The correlate between fertility and landholding among rural women in kenya: a multivariate analysis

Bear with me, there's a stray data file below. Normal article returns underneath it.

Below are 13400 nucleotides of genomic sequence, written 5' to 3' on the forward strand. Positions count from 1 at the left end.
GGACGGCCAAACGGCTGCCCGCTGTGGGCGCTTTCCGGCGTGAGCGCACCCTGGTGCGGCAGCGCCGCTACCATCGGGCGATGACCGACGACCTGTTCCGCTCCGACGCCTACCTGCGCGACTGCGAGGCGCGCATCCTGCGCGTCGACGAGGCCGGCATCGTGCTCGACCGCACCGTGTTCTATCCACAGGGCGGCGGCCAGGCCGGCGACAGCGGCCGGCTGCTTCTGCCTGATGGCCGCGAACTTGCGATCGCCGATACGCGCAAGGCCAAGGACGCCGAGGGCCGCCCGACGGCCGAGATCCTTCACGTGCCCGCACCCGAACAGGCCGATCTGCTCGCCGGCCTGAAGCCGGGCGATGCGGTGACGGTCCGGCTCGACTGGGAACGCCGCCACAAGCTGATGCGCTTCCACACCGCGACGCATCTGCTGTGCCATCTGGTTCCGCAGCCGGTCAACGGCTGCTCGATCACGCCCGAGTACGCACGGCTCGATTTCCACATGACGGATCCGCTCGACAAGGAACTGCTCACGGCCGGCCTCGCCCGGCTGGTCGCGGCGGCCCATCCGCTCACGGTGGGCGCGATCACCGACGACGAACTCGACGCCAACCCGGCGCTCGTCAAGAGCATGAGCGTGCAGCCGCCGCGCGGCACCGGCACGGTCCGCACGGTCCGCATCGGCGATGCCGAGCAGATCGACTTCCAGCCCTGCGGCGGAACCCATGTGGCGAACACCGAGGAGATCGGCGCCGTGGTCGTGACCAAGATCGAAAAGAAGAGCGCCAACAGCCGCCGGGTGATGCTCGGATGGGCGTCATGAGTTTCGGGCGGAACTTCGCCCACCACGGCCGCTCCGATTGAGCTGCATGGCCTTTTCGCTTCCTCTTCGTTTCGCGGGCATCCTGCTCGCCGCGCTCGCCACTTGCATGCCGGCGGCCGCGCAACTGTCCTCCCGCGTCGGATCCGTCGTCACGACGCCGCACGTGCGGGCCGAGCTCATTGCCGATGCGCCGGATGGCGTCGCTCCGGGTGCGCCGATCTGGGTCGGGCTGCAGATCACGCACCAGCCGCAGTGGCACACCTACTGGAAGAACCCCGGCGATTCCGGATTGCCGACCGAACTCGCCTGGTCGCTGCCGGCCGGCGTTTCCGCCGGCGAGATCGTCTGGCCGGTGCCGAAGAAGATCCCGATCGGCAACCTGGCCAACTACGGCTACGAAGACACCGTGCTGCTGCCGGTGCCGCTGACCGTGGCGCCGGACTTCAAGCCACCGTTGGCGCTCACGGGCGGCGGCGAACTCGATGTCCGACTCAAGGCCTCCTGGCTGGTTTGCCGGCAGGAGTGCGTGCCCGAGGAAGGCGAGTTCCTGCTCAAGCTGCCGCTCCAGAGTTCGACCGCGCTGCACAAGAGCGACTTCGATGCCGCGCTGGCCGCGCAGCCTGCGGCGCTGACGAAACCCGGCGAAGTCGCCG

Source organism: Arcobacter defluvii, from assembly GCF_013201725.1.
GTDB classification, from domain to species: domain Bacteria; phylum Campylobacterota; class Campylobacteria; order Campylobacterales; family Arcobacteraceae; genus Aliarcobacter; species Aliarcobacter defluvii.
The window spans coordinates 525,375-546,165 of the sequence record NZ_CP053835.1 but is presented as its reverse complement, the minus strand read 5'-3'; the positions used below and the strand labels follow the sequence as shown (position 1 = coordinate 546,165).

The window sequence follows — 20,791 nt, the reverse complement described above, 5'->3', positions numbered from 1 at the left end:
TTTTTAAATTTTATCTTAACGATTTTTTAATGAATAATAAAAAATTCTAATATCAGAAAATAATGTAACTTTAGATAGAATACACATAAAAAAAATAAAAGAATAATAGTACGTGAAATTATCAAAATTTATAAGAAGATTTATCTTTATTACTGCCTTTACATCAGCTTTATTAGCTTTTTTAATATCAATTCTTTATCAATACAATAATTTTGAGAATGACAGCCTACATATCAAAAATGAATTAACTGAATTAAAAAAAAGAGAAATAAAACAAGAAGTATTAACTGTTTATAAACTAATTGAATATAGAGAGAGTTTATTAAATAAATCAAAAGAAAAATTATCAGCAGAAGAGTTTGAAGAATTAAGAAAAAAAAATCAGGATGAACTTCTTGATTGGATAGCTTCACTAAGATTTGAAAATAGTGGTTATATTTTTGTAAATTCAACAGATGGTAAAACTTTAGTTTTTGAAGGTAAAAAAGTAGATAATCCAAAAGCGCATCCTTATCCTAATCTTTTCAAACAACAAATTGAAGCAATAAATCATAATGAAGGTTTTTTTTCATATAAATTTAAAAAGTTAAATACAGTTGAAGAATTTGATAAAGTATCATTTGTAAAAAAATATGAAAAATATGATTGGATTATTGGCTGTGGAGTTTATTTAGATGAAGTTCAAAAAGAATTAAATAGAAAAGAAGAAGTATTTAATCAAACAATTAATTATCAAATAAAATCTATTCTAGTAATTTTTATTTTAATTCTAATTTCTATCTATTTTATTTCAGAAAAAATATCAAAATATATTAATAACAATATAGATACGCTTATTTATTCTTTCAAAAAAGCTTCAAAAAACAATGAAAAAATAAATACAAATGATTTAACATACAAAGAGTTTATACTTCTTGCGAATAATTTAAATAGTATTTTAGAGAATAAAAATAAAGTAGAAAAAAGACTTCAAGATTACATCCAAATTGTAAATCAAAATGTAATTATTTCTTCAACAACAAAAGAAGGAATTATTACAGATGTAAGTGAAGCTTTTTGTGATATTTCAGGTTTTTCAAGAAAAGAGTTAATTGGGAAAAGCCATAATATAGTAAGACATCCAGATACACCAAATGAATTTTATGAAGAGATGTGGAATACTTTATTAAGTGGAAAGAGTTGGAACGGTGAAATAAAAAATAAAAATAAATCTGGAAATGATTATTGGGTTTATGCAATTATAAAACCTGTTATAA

The present study is an understanding of the relationship that exists between landholding and the reproductive behaviour of rural women in Kenya. Traditional women have rights to cultivate land as well as control income from the resulting crop production but rarely have rights to allocate or alienate land. Men are the rightful owners of the land. When the rightful owner person passes away, the eldest son of the family automatically takes ownership of the land and subsequent care of the family. This period of land ownership supported high fertility rates. However, in current spaces this practice has changed. Land is scarce and people are opting for other alternatives of limiting their family sizes. The aim of the study is to address the dissimilar changes of fertility behaviour among women in rural Kenya. Particularly, landholdings and low fertility behaviour, focusing on how this change happened. Data used is from the Kenya Demographic and Health Survey (KDHS) 2008/2009. We acquire a representative sample size of 6761 women age 15-49 from the data. A multiplicity of statistical parameters like chi-square test, p-value, logistic regression, and multivariate analysis are adopted. In this regard, the relationship that exists between fertility and landholdings leads to large family sizes. In addition, land decrease has lead to the search of alternatives such as education, employment, and increase in age at marriage. The introduction of these factors has promoted smaller family sizes. This study is immensely useful for the policy makers, planners and other interested stakeholders in population and development spheres in this juncture.